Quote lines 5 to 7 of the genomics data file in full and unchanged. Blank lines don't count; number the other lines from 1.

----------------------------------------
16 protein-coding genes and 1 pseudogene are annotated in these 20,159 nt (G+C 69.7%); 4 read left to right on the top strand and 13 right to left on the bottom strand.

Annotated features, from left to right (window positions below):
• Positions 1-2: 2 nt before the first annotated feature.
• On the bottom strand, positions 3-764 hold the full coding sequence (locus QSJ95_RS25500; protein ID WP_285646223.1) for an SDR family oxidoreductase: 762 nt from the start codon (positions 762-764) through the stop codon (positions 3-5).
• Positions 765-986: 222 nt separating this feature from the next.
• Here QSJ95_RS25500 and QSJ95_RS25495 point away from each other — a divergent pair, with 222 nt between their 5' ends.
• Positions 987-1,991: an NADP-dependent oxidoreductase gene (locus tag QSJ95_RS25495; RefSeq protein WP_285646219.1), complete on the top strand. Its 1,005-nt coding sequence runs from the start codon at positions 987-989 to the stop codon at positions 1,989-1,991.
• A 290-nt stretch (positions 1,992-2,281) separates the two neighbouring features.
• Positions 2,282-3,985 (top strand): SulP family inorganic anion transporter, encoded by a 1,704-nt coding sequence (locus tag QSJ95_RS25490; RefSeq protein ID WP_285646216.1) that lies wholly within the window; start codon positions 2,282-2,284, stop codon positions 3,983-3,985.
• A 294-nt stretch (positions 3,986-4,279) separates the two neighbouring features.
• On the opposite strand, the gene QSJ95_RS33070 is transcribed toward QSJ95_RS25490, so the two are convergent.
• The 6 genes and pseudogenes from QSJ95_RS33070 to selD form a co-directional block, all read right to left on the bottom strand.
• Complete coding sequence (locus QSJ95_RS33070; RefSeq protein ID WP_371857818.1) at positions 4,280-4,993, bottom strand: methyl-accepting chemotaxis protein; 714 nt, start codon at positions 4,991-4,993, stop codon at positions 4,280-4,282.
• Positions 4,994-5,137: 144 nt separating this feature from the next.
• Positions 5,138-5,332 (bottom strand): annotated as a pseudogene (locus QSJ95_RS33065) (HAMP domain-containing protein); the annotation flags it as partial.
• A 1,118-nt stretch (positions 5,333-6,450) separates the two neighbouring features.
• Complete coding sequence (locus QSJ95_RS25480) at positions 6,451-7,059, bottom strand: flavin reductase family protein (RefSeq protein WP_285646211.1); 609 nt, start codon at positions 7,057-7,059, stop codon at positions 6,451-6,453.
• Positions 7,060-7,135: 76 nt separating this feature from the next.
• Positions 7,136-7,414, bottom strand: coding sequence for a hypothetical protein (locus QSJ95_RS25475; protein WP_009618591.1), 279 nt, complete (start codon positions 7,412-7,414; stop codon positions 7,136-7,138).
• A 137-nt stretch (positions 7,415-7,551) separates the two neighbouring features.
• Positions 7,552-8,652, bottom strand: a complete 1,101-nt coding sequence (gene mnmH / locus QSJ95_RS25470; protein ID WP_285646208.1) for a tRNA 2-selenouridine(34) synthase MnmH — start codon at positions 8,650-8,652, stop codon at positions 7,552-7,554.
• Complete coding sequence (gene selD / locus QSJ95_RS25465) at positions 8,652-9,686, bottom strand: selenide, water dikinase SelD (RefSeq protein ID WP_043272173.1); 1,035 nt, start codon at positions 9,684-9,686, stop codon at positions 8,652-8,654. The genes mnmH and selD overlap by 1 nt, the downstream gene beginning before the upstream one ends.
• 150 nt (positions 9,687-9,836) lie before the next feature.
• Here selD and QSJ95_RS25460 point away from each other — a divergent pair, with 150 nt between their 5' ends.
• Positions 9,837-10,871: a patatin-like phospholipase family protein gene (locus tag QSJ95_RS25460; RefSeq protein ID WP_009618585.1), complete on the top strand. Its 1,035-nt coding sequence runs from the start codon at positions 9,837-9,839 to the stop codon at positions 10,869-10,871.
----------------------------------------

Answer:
• Positions 765-986: 222 nt separating this feature from the next.
• Here QSJ95_RS25500 and QSJ95_RS25495 point away from each other — a divergent pair, with 222 nt between their 5' ends.
• Positions 987-1,991: an NADP-dependent oxidoreductase gene (locus tag QSJ95_RS25495; RefSeq protein WP_285646219.1), complete on the top strand. Its 1,005-nt coding sequence runs from the start codon at positions 987-989 to the stop codon at positions 1,989-1,991.